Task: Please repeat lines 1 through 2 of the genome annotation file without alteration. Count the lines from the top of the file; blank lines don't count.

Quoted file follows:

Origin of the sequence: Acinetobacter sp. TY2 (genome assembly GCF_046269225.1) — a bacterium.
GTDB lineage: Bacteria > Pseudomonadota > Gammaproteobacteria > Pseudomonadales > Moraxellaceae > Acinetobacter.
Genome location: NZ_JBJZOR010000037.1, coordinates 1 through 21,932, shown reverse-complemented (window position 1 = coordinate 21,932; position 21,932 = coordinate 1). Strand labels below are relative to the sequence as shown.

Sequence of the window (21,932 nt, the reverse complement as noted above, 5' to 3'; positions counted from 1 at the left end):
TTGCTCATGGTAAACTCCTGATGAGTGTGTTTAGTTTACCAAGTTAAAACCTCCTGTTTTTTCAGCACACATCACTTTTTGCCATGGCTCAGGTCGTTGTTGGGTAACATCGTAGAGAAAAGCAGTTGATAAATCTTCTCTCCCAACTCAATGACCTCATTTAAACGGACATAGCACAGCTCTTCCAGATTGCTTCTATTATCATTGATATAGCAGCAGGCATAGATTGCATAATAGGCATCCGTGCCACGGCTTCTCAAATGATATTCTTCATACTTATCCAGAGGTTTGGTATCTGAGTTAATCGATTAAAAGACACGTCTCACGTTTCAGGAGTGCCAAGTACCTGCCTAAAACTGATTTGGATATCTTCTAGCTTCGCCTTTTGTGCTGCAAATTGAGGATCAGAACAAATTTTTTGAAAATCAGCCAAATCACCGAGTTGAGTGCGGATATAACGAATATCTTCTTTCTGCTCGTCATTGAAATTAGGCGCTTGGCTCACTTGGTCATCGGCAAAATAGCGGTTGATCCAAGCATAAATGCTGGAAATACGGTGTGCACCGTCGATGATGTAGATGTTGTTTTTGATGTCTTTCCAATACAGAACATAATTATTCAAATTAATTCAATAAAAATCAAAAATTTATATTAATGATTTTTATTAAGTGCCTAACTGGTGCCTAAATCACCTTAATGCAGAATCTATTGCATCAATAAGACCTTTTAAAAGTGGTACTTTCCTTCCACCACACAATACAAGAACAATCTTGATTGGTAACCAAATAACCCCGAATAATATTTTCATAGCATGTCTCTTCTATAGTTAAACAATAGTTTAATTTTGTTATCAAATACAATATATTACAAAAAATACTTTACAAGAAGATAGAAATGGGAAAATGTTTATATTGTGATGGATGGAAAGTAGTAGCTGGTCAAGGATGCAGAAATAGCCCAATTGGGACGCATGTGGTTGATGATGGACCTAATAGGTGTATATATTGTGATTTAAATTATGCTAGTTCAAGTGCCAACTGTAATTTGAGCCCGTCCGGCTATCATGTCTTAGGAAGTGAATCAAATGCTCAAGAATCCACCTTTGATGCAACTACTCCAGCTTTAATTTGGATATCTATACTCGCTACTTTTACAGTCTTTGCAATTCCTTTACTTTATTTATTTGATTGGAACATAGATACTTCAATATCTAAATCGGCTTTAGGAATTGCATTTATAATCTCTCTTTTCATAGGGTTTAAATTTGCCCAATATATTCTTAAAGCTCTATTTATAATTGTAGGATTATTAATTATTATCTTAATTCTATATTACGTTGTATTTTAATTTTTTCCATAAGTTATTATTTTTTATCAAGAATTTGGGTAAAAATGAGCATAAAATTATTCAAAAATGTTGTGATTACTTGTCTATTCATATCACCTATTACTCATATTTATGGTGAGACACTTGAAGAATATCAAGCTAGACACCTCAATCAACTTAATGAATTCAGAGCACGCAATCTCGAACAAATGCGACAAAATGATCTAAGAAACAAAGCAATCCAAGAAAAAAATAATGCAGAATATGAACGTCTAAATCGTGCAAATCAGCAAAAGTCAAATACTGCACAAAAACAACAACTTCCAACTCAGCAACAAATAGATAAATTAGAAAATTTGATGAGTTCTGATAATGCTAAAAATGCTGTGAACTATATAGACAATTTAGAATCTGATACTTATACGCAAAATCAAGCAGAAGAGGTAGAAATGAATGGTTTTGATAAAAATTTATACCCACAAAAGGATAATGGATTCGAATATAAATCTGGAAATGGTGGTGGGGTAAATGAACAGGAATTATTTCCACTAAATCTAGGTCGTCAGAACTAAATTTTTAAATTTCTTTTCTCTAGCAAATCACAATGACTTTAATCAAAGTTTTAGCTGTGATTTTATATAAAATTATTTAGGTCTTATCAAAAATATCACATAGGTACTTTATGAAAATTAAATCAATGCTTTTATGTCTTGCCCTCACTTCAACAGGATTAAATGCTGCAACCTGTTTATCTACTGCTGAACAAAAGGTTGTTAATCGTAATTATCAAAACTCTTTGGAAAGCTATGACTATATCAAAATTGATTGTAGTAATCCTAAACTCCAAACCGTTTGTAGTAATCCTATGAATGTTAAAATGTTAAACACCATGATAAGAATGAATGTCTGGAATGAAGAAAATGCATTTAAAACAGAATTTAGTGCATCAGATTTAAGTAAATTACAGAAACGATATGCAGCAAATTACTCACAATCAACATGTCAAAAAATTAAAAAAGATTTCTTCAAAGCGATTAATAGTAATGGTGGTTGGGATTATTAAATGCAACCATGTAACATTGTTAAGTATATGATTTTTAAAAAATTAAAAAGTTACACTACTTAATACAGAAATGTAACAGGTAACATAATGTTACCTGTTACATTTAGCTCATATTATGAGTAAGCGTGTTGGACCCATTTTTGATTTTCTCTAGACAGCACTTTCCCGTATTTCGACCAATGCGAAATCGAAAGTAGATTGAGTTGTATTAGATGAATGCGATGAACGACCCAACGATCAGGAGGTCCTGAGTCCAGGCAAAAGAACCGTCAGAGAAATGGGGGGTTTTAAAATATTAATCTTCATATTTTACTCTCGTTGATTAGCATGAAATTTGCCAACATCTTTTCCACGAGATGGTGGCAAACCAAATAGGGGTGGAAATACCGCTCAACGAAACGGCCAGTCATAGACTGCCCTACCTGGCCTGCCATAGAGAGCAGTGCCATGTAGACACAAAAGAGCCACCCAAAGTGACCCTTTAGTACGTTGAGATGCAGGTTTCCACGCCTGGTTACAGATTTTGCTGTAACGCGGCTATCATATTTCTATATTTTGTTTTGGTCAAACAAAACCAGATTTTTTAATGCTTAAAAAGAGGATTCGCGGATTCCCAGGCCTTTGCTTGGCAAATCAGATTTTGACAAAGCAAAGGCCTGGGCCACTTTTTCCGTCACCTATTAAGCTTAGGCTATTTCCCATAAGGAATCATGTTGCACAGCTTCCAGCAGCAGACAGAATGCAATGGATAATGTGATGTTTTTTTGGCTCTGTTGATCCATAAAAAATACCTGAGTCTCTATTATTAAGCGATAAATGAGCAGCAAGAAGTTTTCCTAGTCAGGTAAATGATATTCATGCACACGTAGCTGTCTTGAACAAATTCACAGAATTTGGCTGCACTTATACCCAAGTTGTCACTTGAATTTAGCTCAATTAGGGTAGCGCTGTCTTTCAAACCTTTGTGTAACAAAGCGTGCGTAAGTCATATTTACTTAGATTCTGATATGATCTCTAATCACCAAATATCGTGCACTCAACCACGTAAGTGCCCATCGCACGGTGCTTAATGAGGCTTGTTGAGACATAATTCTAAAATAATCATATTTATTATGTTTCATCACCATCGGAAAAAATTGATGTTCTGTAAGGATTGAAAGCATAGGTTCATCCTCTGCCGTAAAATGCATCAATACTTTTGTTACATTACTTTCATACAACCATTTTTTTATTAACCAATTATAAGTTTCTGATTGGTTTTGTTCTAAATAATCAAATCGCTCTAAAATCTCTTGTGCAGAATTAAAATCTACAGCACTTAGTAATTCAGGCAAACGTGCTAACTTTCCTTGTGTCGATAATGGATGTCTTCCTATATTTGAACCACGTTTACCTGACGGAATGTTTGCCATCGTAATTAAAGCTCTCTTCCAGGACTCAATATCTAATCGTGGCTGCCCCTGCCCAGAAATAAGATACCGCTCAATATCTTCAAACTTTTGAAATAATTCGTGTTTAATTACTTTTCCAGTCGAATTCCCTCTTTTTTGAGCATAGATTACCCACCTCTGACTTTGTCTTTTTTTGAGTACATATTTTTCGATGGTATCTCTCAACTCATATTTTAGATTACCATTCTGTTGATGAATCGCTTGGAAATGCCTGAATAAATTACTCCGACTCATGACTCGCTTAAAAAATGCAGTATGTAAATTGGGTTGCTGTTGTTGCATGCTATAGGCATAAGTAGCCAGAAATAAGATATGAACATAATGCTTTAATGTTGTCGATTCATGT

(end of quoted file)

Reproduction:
Origin of the sequence: Acinetobacter sp. TY2 (genome assembly GCF_046269225.1) — a bacterium.
GTDB lineage: Bacteria > Pseudomonadota > Gammaproteobacteria > Pseudomonadales > Moraxellaceae > Acinetobacter.